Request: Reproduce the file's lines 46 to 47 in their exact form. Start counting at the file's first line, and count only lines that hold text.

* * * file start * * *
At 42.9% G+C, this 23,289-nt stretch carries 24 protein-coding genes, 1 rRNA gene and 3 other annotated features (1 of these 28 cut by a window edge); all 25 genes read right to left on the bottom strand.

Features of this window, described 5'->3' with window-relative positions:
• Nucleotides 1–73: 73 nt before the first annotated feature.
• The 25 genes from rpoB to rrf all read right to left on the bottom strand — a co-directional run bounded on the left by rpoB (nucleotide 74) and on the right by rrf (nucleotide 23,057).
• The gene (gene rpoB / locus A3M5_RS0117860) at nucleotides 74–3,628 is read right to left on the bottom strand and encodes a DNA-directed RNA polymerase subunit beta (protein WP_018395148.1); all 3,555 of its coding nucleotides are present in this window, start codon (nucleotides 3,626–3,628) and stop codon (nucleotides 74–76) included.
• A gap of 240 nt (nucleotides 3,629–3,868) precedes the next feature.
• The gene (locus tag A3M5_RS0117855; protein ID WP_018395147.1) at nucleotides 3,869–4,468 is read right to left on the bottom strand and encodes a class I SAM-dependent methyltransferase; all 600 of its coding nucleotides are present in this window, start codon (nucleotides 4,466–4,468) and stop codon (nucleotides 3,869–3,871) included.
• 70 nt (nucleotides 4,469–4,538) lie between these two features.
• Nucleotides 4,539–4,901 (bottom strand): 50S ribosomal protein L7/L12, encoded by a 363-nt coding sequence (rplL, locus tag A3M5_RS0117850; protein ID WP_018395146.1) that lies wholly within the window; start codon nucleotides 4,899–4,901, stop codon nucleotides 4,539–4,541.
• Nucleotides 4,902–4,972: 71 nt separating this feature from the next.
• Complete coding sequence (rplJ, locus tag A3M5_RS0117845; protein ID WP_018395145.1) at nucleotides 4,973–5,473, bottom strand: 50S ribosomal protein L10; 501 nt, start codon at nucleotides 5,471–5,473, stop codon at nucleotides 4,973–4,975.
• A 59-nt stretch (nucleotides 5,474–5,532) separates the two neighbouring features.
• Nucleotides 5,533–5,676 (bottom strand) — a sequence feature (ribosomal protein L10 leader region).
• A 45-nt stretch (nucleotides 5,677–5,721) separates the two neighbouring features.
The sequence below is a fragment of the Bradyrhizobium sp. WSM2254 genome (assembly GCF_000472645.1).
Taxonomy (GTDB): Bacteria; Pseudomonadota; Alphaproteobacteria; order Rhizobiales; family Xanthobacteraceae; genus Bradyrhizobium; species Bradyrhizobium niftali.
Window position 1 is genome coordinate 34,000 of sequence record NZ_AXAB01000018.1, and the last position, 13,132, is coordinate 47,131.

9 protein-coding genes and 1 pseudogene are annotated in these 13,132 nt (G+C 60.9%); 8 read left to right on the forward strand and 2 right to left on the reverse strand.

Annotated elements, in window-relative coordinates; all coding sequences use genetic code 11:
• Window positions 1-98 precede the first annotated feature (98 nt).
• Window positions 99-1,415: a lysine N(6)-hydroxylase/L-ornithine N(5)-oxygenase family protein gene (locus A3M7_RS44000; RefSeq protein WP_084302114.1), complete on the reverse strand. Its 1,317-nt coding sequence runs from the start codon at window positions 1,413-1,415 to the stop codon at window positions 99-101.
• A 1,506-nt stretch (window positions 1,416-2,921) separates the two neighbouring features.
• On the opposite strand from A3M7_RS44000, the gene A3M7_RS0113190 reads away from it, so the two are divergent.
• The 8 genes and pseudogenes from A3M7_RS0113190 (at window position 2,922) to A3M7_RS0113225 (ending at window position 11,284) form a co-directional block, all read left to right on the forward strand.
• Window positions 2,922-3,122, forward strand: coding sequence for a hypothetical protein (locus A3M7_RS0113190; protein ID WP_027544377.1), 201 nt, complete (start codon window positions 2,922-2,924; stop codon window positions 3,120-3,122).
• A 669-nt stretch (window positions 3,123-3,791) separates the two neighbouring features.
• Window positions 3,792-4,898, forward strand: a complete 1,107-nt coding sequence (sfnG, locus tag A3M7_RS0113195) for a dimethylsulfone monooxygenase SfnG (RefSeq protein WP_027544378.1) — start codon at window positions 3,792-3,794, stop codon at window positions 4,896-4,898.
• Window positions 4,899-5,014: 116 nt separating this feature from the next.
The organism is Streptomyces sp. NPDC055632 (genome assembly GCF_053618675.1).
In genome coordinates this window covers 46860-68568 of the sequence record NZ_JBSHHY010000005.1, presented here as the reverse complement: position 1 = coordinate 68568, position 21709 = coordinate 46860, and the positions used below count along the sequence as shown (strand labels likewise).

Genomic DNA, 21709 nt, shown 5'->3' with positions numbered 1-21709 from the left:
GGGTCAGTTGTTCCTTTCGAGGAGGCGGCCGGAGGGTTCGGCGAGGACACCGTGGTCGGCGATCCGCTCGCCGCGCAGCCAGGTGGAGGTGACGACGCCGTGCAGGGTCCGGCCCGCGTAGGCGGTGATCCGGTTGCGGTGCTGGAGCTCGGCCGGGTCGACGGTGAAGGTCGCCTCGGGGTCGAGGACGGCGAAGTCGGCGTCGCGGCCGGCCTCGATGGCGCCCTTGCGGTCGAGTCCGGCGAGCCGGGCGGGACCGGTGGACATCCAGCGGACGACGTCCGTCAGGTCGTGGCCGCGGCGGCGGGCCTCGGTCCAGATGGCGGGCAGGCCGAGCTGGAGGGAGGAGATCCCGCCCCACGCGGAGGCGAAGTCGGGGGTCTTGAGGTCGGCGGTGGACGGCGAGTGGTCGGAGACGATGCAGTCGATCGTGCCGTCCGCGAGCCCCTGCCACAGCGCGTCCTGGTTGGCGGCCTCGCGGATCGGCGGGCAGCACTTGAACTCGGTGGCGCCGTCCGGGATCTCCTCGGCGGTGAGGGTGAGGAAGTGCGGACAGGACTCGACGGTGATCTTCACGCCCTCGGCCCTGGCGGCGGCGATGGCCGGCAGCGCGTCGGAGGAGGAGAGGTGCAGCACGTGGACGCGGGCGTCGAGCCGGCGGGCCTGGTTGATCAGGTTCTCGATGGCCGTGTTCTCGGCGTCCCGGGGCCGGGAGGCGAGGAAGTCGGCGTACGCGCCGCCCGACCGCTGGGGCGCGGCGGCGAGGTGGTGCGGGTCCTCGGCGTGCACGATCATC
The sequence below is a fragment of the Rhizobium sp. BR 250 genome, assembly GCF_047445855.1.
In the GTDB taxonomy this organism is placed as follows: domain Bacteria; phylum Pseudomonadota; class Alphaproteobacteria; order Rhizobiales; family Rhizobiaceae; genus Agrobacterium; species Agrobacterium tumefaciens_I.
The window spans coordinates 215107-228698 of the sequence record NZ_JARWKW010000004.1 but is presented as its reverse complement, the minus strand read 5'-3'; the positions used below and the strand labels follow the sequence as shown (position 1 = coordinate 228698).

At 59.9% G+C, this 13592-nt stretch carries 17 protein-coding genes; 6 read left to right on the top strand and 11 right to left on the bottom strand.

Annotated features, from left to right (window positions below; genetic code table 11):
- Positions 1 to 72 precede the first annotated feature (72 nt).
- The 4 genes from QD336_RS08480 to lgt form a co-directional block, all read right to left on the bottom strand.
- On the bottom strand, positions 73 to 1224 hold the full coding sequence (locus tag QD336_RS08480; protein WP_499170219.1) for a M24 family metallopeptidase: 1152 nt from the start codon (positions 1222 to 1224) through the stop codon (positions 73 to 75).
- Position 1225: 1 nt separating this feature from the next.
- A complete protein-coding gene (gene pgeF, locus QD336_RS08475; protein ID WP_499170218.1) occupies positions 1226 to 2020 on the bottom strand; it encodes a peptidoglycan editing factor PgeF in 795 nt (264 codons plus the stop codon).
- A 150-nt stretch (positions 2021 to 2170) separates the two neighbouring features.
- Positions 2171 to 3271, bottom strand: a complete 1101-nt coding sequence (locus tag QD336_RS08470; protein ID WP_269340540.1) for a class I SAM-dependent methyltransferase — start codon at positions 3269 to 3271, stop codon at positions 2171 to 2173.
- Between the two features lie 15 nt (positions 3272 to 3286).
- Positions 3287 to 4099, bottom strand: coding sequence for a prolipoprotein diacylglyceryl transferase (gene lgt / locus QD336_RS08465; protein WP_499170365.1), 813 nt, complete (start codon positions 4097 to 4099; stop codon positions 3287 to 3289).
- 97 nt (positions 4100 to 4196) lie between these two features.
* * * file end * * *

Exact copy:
- Positions 3287 to 4099, bottom strand: coding sequence for a prolipoprotein diacylglyceryl transferase (gene lgt / locus QD336_RS08465; protein WP_499170365.1), 813 nt, complete (start codon positions 4097 to 4099; stop codon positions 3287 to 3289).
- 97 nt (positions 4100 to 4196) lie between these two features.